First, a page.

By Alexander Reshetnikov and Mostafa Salem
MOSCOW/CAIRO (Reuters) - Human Rights Watch has said world soccer's governing body must tackle rights abuses in Russia's Chechnya region now that one of the teams in this year's World Cup in Russia has chosen Chechnya as the location for its base camp.
Rights groups and Western governments allege that the authorities in Chechnya repress their political opponents, discriminate against women and persecute sexual minorities, all allegations that Chechnya's leaders deny.
The region is not hosting any World Cup matches, but the world governing body, FIFA, said that the Egyptian national team will use the Chechen capital, Grozny, as their base between matches.
"This suddenly makes Chechnya, which was not on the list of Russia's World Cup regions, one of the World Cup sites," Tatyana Lokshina, Russia Programme Director for Human Rights Watch, told Reuters Television.
"Chechnya has been run by Ramzan Kadyrov, a ruthless strongman who with the blessing of the Kremlin has been ruling it with an iron fist through brutal repression for over a decade," said Lokshina.
"FIFA must understand that the situation with human rights in Chechnya is indeed so dire that unless something gets done without delay it's going to cast an ominous shadow on the World Cup," she said.
Contacted by Reuters on Wednesday, a spokesman for Kadyrov said the stance adopted by Human Rights Watch was unfounded.
"These conclusions are not based on anything, they are not grounded in the real situation in the Chechen Republic," said the spokesman, Alvi Karimov.
"I can state with full responsibility that the Chechen Republic is a more worthy location than all the places where World Cups have been conducted up to his point."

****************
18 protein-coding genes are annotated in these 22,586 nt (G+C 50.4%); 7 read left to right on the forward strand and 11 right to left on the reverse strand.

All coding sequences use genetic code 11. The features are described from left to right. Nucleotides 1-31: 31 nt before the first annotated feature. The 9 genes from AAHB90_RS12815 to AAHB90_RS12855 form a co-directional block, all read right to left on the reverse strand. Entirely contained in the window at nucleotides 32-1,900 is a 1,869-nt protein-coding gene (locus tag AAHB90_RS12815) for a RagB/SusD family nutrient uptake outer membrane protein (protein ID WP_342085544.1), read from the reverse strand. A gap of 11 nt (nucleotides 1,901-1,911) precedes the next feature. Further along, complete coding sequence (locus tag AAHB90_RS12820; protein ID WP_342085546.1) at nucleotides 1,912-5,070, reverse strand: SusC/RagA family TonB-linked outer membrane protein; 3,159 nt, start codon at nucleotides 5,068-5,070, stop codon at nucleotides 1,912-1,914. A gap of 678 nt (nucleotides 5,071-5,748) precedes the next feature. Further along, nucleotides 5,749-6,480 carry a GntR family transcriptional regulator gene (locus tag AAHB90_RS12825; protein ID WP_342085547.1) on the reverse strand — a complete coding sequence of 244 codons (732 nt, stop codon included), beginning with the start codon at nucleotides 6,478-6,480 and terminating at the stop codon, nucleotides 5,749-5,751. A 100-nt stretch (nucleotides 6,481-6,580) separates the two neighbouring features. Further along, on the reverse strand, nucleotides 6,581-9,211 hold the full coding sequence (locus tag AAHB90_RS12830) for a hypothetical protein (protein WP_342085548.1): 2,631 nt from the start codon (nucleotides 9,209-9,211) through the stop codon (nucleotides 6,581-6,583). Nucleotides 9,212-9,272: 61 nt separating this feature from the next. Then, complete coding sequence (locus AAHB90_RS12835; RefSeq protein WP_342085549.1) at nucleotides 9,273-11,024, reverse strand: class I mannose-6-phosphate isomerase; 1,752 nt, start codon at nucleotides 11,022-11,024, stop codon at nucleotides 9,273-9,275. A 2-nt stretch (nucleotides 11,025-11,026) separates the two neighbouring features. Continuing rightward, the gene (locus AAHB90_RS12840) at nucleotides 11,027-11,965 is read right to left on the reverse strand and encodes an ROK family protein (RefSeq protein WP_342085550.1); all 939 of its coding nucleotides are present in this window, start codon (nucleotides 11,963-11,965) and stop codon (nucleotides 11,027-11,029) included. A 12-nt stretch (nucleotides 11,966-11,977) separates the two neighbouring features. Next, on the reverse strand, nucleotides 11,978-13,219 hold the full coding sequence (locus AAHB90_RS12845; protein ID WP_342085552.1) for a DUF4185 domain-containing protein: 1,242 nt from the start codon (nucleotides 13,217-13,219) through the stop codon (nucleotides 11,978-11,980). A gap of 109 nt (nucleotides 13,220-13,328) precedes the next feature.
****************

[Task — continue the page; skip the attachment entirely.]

FIFA said in an emailed statement to Reuters that "there should be no doubt that in line with its Human Rights Policy, FIFA condemns discrimination of any form."
"When FIFA was confronted with the incidents in Chechnya last year, we strongly condemned them," it added. FIFA confirmed it had received a letter from Human Rights Watch over the matter and said it would respond shortly.
The Egyptian team manager, Ihab Leheta, said that the choice of Grozny was endorsed by FIFA, and that the city had the right facilities for the squad.
He told Reuters any reservations about Chechnya as a venue should be addressed to FIFA and not to the Egyptian team. "For us the place is good and calm, the people are welcoming us," Leheta said of the Chechen capital.
According to FIFA, the Egypt squad will stay in a newly built hotel in Grozny and train at the nearby stadium, Akhmat Arena. It is named after Chechnya's former leader, and Ramzan Kadyrov's father, Akhmad Kadyrov, who was assassinated in a 2004 bomb attack.
(Reporting by Alexander Reshetnikov and Mostafa Salem; Additional reporting by Brian Homewood in Bern, Switzerland; Writing by Christian Lowe; Editing by Hugh Lawson)